5 Things You Didn’t Know About New York History

Things You Didn’t Know About Divorce, Statues and Rapid Transit In New York City

Washington statue Union Square unveiled in 1856, an 80 year gap between public statues in New York City

Under English rule there was never a divorce in New York until 1787

When the Dutch founded New Amsterdam they allowed divorce but it was a rare occurrence. The English captured New Amsterdam in 1664  and after a brief retaking of the city by the Dutch in 1673, the English took permanent possession of the colony of New York until the Revolution. Over the next 100 years there was no divorce in New York.

Isaac Governeur became the first New Yorker granted a divorce in 1787. Up until then there had been no legal way of separating from your spouse. Alexander Hamilton created the law that allowed divorce in New York. The sole basis for being granted a divorce was adultery. Those who were desperate enough, went to another state that did allow divorce for other reasons. Incredibly, until 1966, adultery remained the only grounds for getting a divorce in New York.

The first successful manned flight in New York took place in 1819

A Frenchman, Charles Guillé who had made many successful balloon ascensions in France arrived in the United States in the summer of 1819. The oval balloon Guillé brought with him was about 40 feet in height when inflated. An umbrella shaped parachute with a 60 foot diameter would be deployed to get the balloon safely to the ground.

On August 2, 1819 Guillé got into the cab of his balloon at Vauxhall Gardens, located at Lafayette Street between 4th and 8th Streets in New York City.  Guillé’s balloon ascended rapidly after the ropes were cast loose. Within six minutes Guillé was over 6,000 feet in the air and over the village of Williamsburg, Long Island (now part of Brooklyn). As Guillé continued his flight, he approached a threatening dark cloud with tornado like winds. Guillé decided to cut the cords to his balloon. The balloon quickly rose above the clouds and went out of sight. After a few tense seconds of freefall, with over 100,000 people watching, Guillé’s parachute deployed  and he settled gently down on to Jacob Suydam’s farm in New Bushwick out of the sight of almost all of the spectators. Guillé came back to New York that evening to great fanfare.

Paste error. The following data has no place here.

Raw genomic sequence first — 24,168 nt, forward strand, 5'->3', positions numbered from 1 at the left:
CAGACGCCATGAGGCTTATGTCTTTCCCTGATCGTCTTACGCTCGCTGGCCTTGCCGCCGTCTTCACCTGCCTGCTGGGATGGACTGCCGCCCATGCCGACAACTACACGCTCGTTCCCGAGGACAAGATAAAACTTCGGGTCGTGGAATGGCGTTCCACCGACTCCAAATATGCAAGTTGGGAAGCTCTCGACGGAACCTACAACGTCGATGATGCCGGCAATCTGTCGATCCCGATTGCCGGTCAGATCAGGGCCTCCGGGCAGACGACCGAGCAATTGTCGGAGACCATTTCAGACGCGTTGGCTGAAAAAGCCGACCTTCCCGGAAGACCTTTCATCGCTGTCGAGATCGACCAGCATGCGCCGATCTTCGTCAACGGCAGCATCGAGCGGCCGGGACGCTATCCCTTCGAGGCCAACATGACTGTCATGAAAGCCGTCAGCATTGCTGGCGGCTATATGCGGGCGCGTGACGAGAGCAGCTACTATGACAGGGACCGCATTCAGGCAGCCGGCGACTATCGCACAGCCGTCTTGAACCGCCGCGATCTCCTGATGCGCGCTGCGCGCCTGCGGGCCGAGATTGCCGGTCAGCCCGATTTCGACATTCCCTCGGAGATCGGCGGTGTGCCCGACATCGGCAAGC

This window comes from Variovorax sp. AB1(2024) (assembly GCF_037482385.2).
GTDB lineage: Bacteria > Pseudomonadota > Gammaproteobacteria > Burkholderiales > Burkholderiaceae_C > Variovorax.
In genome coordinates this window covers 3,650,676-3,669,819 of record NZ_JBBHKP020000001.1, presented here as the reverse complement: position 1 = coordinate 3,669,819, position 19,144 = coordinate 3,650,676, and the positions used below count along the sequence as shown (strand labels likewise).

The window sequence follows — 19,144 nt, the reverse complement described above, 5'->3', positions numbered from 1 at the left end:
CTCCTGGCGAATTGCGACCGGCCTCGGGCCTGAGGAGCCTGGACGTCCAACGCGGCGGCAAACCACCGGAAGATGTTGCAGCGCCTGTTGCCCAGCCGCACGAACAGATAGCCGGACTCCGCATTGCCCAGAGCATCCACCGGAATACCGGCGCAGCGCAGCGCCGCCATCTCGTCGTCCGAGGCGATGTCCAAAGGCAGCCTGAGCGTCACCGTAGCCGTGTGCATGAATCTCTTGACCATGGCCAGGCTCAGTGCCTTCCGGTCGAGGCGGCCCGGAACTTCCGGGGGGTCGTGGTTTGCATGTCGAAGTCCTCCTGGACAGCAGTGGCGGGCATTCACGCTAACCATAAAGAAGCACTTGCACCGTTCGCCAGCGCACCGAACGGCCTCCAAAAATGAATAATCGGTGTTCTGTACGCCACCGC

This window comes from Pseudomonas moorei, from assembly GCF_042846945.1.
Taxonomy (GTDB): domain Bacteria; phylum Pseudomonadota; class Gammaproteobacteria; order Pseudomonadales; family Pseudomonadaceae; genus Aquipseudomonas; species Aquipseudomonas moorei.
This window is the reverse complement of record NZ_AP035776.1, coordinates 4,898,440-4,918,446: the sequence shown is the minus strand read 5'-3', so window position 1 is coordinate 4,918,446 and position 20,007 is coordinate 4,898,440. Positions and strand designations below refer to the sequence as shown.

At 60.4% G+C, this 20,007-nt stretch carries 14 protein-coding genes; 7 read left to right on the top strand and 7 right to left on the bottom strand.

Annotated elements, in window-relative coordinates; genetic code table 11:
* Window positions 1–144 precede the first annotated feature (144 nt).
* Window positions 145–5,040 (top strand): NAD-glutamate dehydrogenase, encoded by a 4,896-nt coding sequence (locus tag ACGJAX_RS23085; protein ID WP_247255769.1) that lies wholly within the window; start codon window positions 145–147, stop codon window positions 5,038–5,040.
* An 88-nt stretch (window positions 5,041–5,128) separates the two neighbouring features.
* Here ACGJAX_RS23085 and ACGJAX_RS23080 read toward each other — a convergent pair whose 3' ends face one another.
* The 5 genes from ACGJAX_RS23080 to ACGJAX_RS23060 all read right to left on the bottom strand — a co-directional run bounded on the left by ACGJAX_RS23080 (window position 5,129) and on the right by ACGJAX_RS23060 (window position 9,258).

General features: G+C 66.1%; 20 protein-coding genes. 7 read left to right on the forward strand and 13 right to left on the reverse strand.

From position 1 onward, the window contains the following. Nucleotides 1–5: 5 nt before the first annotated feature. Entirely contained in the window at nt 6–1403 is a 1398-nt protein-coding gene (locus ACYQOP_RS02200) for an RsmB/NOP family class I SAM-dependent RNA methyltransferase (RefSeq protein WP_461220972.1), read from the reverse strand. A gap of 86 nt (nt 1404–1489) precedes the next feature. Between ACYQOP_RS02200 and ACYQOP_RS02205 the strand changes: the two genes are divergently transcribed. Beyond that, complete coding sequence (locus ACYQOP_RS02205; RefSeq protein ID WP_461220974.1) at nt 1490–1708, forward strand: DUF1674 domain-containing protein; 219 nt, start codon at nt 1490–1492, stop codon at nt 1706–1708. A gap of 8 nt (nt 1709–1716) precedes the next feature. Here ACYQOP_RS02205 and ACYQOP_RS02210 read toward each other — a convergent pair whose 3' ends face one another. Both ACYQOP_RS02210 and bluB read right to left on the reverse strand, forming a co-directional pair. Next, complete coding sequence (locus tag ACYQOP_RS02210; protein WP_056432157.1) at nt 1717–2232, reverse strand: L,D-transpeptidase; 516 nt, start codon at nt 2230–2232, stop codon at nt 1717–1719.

The balloon was found floating in the water near the shore of Oyster Bay Long Island and returned to Guillé. Charles Guillé’s entire flight lasted about half an hour and was the first successful balloon flight in New York.

A tidal wave once hit New Amsterdam

According to Greater New York: Its Government, Financial Institutions, Transportation Facilities and Chronology (1898) edited by The Evening Post “a tidal wave 12 feet above the ordinary tide, inundated New Amsterdam, and the people had to camp in the woods for three days”

(Not because it is in a book by the Post which was reputable in the 19th century, but as a caveat we found no other reference to this event, so if anyone can provide another source please contact us.)

The first street railroad to be built in the United States ran along the Bowery from Prince Street to 23rd Street     

Public transit was authorized by the New York Legislature on April 25, 1831 and the first streetcar railway, coaches pulled by horse ran from Prince Street to 23rd street on the Bowery.

Why did the railway terminate at Prince Street? It was believed that most people could get about the city below that point on  foot or through their own private conveyance.

After the revolution in 1776 New York City had no public statues until 1856

At Bowling Green stood an equestrian lead, tin, copper and antimony statue of King George III lord and master of the British colony of New York. On July 9, 1776, Captain Oliver Brown and a group of revolutionary soldiers toppled the statue by pulling it down with ropes. The soldiers melted the broken statue down to make musket balls to be fired at the soon to be invading British troops. The only remnant from the statue surviving today is the fence that surrounds Bowling Green, minus its original finials that topped off the fence.

In 1856 sculptor Henry Kirke Brown’s bronze equestrian statue of President George Washington was unveiled in Union Square.

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